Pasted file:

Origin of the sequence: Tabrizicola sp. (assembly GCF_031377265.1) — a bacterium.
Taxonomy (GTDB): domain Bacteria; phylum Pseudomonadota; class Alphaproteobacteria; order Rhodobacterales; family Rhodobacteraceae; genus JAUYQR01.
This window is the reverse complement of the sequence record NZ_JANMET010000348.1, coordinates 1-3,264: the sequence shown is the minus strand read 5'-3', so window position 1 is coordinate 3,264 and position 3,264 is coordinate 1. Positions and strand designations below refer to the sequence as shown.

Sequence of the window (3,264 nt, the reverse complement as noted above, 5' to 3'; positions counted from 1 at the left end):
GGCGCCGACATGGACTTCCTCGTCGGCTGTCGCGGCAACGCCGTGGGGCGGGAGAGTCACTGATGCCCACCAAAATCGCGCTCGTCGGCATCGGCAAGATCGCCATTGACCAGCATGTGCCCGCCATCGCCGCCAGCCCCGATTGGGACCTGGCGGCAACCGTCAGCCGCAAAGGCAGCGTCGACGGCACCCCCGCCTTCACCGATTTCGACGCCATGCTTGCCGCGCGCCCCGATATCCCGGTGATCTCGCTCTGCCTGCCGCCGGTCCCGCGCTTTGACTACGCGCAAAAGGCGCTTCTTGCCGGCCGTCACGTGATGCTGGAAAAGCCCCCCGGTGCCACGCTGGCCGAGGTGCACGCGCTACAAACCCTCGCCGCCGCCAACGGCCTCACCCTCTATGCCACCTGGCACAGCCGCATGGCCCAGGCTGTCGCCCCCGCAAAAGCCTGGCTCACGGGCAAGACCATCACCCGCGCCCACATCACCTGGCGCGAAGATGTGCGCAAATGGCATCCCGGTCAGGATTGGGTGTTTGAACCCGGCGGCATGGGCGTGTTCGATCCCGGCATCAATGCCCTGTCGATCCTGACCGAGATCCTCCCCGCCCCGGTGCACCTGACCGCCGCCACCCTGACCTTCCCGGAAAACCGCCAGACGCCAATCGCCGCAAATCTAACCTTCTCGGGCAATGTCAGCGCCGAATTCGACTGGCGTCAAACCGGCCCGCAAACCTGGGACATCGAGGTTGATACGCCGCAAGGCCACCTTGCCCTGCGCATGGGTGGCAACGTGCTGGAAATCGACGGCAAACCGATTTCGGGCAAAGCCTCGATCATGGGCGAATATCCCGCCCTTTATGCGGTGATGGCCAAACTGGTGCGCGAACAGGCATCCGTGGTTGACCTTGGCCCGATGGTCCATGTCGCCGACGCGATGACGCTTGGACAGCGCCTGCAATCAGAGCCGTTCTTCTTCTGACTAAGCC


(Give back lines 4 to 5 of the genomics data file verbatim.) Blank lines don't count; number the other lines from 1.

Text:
Sequence of the window (3,264 nt, the reverse complement as noted above, 5' to 3'; positions counted from 1 at the left end):
GGCGCCGACATGGACTTCCTCGTCGGCTGTCGCGGCAACGCCGTGGGGCGGGAGAGTCACTGATGCCCACCAAAATCGCGCTCGTCGGCATCGGCAAGATCGCCATTGACCAGCATGTGCCCGCCATCGCCGCCAGCCCCGATTGGGACCTGGCGGCAACCGTCAGCCGCAAAGGCAGCGTCGACGGCACCCCCGCCTTCACCGATTTCGACGCCATGCTTGCCGCGCGCCCCGATATCCCGGTGATCTCGCTCTGCCTGCCGCCGGTCCCGCGCTTTGACTACGCGCAAAAGGCGCTTCTTGCCGGCCGTCACGTGATGCTGGAAAAGCCCCCCGGTGCCACGCTGGCCGAGGTGCACGCGCTACAAACCCTCGCCGCCGCCAACGGCCTCACCCTCTATGCCACCTGGCACAGCCGCATGGCCCAGGCTGTCGCCCCCGCAAAAGCCTGGCTCACGGGCAAGACCATCACCCGCGCCCACATCACCTGGCGCGAAGATGTGCGCAAATGGCATCCCGGTCAGGATTGGGTGTTTGAACCCGGCGGCATGGGCGTGTTCGATCCCGGCATCAATGCCCTGTCGATCCTGACCGAGATCCTCCCCGCCCCGGTGCACCTGACCGCCGCCACCCTGACCTTCCCGGAAAACCGCCAGACGCCAATCGCCGCAAATCTAACCTTCTCGGGCAATGTCAGCGCCGAATTCGACTGGCGTCAAACCGGCCCGCAAACCTGGGACATCGAGGTTGATACGCCGCAAGGCCACCTTGCCCTGCGCATGGGTGGCAACGTGCTGGAAATCGACGGCAAACCGATTTCGGGCAAAGCCTCGATCATGGGCGAATATCCCGCCCTTTATGCGGTGATGGCCAAACTGGTGCGCGAACAGGCATCCGTGGTTGACCTTGGCCCGATGGTCCATGTCGCCGACGCGATGACGCTTGGACAGCGCCTGCAATCAGAGCCGTTCTTCTTCTGACTAAGCC